The event finished at a hotel in Newquay, which had a sea view and reasonably priced accommodation. The sea view you would die for - few places in the world can match this. The following day I sat in the comfort of an armchair watching the Atlantic rollers sweeping up the golden sandy beach. What will next years event have in store for me?
This trial is open to all riders and drivers who ever you are. A class for novices or more mature competitors/machines, runs upon a less demanding route, may be a good starting point. Marshalling the event can be cold but fun, as the action unfolds before you. Rest assured you would see the good the bad and the ugly. Our passenger Paul is all fired up to start Trialing -- I knew it was a mistake to take him.
The 5th GEAR program followed the exploits of their own presenters upon the MCC Exeter Trial. The viewing of this program resulted in an increase of Classic car entrance in 2009
U. K. Motor Sport - for all ?
Somewhere between the chair you're sat in now and the cockpit of an F1 car there is a place for you in motor sport.
The stereotype view of Motor Sport is Racing or Rallying. There are many forms of motor sport, few of which are heard of most never seen. For example the letter "T" in the list could stand for:- Trials for cars & motorbikes, Production car trials, classic reliability trials, testing trials, regularity trials, time trials sporting trials etc.
Another belief is that the sport is expensive. The majority of people compete with vehicles that cost far less than the average road car, in events that cost under £50. Grass roots motor sport is an event, which enables you to find your limits safely, gives you a day out and change from £25 (e.g. AutoTest, P.C.T., treasure hunt, navigational rally etc.)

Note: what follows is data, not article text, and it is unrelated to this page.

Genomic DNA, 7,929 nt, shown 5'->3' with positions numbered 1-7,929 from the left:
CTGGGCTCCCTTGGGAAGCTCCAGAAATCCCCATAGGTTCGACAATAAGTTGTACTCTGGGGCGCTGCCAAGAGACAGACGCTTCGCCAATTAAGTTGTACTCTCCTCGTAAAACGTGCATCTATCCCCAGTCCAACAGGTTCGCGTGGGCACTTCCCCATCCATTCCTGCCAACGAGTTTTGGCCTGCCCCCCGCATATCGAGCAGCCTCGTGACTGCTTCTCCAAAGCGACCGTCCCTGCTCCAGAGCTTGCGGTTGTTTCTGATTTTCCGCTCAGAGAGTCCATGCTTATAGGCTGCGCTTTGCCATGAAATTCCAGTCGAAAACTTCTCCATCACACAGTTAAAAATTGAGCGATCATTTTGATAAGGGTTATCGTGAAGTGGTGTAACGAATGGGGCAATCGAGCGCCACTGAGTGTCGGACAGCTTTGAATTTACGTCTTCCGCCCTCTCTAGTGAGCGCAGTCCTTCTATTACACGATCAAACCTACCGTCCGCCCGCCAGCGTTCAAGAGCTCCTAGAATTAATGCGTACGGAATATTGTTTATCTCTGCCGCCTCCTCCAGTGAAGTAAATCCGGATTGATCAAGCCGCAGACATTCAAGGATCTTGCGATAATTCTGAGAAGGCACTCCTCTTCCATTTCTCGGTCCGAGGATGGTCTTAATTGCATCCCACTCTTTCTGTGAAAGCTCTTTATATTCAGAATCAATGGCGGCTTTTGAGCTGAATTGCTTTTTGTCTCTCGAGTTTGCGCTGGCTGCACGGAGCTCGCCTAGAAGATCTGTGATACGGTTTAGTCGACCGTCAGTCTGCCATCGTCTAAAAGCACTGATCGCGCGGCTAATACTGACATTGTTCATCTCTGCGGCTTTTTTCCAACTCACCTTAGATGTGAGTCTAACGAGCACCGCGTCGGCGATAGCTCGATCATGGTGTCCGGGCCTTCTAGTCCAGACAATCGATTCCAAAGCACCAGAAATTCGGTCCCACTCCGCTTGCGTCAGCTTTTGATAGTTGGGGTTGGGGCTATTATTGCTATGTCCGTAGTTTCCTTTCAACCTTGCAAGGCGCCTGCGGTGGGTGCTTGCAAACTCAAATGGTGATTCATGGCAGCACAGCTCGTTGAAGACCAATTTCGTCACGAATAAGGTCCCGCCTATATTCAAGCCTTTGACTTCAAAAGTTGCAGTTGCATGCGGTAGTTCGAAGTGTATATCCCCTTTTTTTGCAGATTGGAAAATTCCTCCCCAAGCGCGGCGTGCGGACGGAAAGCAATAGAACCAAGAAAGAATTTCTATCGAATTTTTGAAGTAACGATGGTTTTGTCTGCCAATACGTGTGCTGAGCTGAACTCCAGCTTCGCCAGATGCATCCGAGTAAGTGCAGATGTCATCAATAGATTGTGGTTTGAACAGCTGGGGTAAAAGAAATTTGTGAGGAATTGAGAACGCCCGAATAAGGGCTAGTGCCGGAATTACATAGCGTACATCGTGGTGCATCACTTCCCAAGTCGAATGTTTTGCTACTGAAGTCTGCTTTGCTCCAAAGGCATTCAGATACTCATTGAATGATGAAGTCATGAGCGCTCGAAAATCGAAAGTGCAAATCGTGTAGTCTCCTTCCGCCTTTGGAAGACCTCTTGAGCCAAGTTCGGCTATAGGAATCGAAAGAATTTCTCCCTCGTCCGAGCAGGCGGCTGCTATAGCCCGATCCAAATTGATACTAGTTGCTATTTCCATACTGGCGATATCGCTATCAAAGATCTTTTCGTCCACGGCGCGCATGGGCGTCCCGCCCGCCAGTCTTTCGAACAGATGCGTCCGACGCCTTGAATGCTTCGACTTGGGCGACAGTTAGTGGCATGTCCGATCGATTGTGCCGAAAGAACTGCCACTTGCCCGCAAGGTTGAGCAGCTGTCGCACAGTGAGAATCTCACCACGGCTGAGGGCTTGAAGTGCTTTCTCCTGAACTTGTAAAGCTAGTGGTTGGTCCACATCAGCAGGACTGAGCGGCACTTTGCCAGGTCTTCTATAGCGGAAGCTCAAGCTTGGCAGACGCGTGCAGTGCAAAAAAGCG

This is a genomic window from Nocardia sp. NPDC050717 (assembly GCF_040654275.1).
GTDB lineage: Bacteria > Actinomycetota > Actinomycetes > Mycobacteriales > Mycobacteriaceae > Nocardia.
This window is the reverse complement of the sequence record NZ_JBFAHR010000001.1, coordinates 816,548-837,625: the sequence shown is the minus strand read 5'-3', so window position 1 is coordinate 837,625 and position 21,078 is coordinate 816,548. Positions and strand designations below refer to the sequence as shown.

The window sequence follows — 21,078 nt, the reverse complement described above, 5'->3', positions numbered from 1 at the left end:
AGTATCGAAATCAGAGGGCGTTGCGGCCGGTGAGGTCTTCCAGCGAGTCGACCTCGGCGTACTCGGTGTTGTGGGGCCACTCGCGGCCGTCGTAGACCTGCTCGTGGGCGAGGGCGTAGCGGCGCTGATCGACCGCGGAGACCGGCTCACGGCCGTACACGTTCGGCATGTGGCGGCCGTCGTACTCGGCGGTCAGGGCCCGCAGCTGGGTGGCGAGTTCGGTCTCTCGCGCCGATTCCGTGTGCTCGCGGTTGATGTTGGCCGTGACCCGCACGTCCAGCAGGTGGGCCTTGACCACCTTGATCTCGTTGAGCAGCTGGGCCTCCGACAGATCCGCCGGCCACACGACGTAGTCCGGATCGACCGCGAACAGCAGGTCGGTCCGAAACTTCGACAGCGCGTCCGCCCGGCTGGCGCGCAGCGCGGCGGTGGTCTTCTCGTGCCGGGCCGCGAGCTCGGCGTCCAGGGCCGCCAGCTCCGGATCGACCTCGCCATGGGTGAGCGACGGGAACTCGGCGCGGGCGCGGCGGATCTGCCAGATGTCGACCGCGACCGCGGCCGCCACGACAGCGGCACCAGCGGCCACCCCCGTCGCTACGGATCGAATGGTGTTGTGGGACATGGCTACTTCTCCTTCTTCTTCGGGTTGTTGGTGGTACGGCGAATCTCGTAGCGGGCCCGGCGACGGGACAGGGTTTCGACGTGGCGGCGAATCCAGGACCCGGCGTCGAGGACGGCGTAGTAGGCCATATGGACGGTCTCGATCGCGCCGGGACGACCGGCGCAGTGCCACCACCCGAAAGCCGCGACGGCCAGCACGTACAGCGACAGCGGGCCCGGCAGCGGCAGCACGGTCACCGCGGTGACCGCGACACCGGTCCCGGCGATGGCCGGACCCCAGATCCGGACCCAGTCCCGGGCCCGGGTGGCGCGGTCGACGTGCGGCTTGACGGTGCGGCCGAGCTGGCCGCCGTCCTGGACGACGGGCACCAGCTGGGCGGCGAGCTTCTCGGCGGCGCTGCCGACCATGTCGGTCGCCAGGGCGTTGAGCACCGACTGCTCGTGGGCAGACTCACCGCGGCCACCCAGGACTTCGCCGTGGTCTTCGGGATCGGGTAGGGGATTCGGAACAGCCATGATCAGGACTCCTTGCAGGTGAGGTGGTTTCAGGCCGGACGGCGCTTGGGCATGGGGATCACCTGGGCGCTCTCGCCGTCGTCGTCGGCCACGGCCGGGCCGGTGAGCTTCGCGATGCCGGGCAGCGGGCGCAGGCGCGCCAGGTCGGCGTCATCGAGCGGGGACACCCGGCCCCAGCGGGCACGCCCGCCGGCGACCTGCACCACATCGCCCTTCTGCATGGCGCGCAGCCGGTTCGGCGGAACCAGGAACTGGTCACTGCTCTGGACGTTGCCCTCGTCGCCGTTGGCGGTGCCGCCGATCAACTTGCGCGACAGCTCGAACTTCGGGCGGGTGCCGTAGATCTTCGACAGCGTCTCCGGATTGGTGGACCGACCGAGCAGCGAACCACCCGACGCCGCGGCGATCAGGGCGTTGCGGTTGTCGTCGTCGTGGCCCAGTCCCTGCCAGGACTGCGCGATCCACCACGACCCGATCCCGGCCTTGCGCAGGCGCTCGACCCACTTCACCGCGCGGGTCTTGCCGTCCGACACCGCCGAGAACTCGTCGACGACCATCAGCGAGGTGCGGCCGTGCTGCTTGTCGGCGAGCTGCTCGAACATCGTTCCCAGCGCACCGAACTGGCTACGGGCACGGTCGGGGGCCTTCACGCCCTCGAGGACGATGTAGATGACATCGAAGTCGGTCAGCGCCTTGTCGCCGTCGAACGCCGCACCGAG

Behind the competitors comes a vast team of supporters - a navigator who might tell the driver which traffic cone to drive around in a car park or how to get to Monte Carlo. Marshals, who out number competitors and are the team that makes it a possible. Fancy a go - getting up early, getting wet, eating bacon rolls, having a brilliant day out and seeing all the action for free (that's just one aspect of a marshals job).
There appears to be many routes into motor sport.
Tuition days are an expensive experience but are of little ongoing valve. Track Days are "High Risk" to both you and the vehicle. Driving around a race circuit in traffic, probably with other inexperienced drivers, on their limits is not a good introduction.
There are car clubs and motor clubs - the first cater for a type of car ownership (i.e. M.G.) the latter for a type of person. Although most car clubs organise some events, it is your local motor club that organises motor events upon a regular basis.
Each motor club has a bias in the type of events it organises due to its geographical location, history and group interest. Join one or more clubs and do the events you like. Better still, watch an event and then find out which club puts it on.
All U.K. motor sport is controlled by the RAC. Every year the RAC BLUE BOOK lists all current rules, regulations, clubs, event dates & fixtures. Who ever you are, as a member of a motor club you will have all the help and advice needed and a lot more besides.
Below are some sites worth a visit. MSA have a section for those new to Motor Sport but there is nothing like talking to a friendly local club member.
Some people just like to make a Splash